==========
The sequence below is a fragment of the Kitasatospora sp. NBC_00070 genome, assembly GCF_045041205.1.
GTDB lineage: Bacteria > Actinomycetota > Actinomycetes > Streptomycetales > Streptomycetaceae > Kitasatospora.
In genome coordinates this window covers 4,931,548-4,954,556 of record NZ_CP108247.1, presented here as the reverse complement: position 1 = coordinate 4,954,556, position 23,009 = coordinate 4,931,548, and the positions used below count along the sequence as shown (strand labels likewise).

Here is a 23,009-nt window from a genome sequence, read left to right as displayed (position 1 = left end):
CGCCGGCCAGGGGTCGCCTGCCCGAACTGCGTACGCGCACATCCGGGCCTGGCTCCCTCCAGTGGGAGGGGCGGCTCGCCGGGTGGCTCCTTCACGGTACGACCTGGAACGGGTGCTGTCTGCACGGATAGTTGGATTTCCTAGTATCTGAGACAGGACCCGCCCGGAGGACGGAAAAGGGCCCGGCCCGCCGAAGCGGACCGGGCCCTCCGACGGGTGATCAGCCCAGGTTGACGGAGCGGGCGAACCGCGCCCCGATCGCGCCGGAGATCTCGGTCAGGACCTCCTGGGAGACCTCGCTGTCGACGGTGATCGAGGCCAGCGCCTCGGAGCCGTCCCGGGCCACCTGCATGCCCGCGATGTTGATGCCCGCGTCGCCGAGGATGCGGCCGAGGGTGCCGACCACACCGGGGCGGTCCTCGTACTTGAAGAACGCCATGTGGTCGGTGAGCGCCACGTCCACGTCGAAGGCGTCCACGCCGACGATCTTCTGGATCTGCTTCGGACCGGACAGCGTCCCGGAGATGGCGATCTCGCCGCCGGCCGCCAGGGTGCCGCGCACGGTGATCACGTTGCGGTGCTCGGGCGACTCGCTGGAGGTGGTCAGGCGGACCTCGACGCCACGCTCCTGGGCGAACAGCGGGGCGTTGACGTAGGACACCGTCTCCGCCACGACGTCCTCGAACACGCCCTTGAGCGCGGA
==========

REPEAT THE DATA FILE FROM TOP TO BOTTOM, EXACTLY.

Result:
The sequence below is a fragment of the Kitasatospora sp. NBC_00070 genome, assembly GCF_045041205.1.
GTDB lineage: Bacteria > Actinomycetota > Actinomycetes > Streptomycetales > Streptomycetaceae > Kitasatospora.
In genome coordinates this window covers 4,931,548-4,954,556 of record NZ_CP108247.1, presented here as the reverse complement: position 1 = coordinate 4,954,556, position 23,009 = coordinate 4,931,548, and the positions used below count along the sequence as shown (strand labels likewise).

Here is a 23,009-nt window from a genome sequence, read left to right as displayed (position 1 = left end):
CGCCGGCCAGGGGTCGCCTGCCCGAACTGCGTACGCGCACATCCGGGCCTGGCTCCCTCCAGTGGGAGGGGCGGCTCGCCGGGTGGCTCCTTCACGGTACGACCTGGAACGGGTGCTGTCTGCACGGATAGTTGGATTTCCTAGTATCTGAGACAGGACCCGCCCGGAGGACGGAAAAGGGCCCGGCCCGCCGAAGCGGACCGGGCCCTCCGACGGGTGATCAGCCCAGGTTGACGGAGCGGGCGAACCGCGCCCCGATCGCGCCGGAGATCTCGGTCAGGACCTCCTGGGAGACCTCGCTGTCGACGGTGATCGAGGCCAGCGCCTCGGAGCCGTCCCGGGCCACCTGCATGCCCGCGATGTTGATGCCCGCGTCGCCGAGGATGCGGCCGAGGGTGCCGACCACACCGGGGCGGTCCTCGTACTTGAAGAACGCCATGTGGTCGGTGAGCGCCACGTCCACGTCGAAGGCGTCCACGCCGACGATCTTCTGGATCTGCTTCGGACCGGACAGCGTCCCGGAGATGGCGATCTCGCCGCCGGCCGCCAGGGTGCCGCGCACGGTGATCACGTTGCGGTGCTCGGGCGACTCGCTGGAGGTGGTCAGGCGGACCTCGACGCCACGCTCCTGGGCGAACAGCGGGGCGTTGACGTAGGACACCGTCTCCGCCACGACGTCCTCGAACACGCCCTTGAGCGCGGA